So we know that for GMC, design is of utmost importance. Enthusiasts of the brand are sophisticated, tech-savvy and delight in an upgraded, designer-inspired interior as well as exterior. Denali represents the top range within the GMC brand. It is the jewel in their crown, and represents 20% of all GMC sales. Knowing this, I was compelled to focus my radar on the details of the 2016 Sierra Denali on our drive the next day. GMC crafted a beautiful driving route which took us through the winding Hudson River Valley from the city up to Beacon Falls, a charming little burg about 90 minutes north of Manhattan.

As I walked up to the truck parked outside the hotel for us, the first thing I noticed was how bold the exterior was, and how, oddly enough, it fit into the urban environment despite its enormity. The first (and perhaps most) beautiful detail was the jewel-like chrome grille, which sat in between the distinctive C-shaped LED headlights and matched nicely with the gleaming 20” wheels. As I opened the door, a power articulating assist step elegantly appeared, swiftly and quietly like a butler, helping me climb up into the cab.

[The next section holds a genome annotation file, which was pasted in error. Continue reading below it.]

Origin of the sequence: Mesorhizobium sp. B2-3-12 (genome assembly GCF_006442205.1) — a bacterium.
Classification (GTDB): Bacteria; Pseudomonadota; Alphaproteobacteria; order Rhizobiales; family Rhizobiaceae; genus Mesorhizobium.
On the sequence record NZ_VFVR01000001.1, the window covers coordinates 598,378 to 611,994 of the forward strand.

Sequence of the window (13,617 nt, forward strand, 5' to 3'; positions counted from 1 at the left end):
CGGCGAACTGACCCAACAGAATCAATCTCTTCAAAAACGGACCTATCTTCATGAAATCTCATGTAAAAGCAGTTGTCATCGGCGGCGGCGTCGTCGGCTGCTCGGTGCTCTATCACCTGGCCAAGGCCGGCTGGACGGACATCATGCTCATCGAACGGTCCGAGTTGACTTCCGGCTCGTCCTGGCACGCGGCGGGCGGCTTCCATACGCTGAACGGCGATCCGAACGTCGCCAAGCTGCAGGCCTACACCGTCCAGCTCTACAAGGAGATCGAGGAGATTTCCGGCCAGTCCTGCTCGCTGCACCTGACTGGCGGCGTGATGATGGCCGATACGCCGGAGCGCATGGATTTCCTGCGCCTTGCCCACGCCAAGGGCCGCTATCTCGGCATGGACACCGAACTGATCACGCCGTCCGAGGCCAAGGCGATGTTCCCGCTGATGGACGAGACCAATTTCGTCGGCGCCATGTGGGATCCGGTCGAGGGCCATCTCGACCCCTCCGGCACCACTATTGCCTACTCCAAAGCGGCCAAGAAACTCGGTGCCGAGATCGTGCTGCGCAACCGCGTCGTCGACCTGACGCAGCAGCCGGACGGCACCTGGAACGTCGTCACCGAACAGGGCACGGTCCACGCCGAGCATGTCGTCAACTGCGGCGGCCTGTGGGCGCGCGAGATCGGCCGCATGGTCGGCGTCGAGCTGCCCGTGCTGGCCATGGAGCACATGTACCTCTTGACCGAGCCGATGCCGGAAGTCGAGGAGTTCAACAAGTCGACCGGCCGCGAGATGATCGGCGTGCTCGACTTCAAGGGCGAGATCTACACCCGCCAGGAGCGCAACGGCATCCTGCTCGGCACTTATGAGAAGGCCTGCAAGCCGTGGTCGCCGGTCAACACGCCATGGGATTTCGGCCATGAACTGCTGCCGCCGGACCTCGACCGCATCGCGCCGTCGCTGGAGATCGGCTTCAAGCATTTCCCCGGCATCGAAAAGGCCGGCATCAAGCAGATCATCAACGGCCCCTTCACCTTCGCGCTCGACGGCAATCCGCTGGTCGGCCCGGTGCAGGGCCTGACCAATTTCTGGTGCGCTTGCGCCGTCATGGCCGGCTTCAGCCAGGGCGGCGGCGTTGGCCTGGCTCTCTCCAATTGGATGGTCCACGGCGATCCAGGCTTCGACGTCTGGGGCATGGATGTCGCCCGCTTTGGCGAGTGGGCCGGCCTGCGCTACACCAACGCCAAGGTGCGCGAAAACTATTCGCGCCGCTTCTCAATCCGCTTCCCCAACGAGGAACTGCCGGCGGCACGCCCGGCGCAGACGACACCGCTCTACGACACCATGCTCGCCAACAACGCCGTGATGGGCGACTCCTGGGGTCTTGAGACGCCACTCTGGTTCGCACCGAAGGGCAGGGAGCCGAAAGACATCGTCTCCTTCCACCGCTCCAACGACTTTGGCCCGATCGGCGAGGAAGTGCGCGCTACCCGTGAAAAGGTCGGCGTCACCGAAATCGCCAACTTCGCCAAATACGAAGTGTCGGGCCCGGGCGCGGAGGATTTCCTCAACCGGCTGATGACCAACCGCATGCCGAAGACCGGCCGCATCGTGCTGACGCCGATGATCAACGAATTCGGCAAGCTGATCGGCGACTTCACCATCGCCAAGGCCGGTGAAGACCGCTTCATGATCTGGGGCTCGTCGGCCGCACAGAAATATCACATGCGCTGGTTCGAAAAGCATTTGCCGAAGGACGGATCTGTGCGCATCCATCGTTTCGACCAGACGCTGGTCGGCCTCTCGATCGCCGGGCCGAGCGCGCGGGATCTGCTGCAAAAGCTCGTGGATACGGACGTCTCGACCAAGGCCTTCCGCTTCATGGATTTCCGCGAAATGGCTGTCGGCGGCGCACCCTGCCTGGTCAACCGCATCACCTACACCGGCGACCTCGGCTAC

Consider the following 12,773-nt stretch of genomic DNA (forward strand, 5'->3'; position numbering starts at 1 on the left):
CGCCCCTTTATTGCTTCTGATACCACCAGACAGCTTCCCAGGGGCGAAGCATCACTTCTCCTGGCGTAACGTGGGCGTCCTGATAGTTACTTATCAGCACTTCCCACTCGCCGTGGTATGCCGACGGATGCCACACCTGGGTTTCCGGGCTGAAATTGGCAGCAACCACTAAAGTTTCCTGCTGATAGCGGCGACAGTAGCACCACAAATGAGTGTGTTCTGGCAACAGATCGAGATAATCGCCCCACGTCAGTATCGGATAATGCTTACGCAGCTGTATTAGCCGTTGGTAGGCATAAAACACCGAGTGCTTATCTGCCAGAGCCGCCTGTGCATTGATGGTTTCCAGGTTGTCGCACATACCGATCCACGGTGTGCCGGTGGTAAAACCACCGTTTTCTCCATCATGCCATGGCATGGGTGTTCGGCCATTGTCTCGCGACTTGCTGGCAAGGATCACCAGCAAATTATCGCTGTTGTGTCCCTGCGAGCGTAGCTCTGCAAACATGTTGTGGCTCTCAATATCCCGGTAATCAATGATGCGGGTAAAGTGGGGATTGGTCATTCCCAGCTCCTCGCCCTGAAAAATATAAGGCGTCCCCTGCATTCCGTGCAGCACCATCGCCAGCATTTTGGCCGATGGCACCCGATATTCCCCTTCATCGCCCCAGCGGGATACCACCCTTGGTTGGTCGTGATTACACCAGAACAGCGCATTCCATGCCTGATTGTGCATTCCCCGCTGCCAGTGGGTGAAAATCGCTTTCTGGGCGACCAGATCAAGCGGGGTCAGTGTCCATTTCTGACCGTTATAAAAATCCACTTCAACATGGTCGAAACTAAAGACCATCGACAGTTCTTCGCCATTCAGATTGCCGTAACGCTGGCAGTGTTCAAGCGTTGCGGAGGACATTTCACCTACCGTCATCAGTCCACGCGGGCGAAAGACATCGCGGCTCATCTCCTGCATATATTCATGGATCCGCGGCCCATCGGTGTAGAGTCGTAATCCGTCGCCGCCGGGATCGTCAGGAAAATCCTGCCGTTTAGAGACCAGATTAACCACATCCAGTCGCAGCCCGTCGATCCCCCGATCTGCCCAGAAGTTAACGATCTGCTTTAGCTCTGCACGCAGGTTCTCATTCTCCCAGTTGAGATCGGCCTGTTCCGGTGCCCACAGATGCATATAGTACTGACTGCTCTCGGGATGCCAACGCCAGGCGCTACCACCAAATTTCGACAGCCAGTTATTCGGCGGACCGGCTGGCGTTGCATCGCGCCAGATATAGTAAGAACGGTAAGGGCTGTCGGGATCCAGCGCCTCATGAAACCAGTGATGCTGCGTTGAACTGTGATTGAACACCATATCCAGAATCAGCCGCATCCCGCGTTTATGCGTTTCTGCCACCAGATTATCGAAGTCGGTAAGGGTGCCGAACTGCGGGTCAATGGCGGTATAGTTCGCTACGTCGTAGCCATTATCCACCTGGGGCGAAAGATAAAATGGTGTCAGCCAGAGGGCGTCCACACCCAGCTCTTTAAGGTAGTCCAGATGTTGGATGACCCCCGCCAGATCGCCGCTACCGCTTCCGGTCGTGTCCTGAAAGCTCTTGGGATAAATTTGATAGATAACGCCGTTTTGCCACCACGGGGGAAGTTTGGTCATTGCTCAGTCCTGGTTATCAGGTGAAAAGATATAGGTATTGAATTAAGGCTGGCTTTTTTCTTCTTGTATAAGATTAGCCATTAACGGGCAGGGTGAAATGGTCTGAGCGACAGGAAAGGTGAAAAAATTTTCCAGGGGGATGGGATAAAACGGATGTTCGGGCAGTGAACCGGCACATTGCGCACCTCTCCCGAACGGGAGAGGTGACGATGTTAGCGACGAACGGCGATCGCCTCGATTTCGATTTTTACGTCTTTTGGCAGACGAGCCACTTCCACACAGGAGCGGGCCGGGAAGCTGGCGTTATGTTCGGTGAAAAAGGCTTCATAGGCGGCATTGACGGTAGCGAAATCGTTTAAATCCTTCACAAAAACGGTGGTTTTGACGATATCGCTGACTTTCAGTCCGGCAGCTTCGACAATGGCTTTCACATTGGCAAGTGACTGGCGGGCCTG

I spread my things out and relaxed in the vented leather passenger’s seat on the ride up, admiring the extensive interior storage (you can place hanging file folders in the center console), the 4G LTE hotspot and wireless phone charger, the perfectly scaled 8” screen for the IntelliLink system and the multiple places in which one could plug a plethora of devices. I wondered what would make this truck stand out not only among other brands but also within its own group of vehicles. I had spent a good amount of time in the Canyon, their midsize truck, which I am wild about and which really felt great to drive. But I am here to tell you that if the Canyon feels great, then the Sierra Denali is beyond sublime.

The first thing that struck me as I perched atop the asphalt and rolled along the highway was the fact that you could have heard a pin drop in the cabin. The noise deflection and dampening is superior. That’s because of two things: there’s a woven polyethylene (which resembles fabric) lining the wheel wells for noise dampening, and there’s Active Noise Cancellation in the model with the 6.2L engine. To be specific, that vehicle (the one I was in) has a 6.2L Gen 5 small block V-8 engine – a similar base engine to the Corvette – with 420 hp and 460 lb-ft of torque. Not too shabby; it’s the most powerful engine in its class.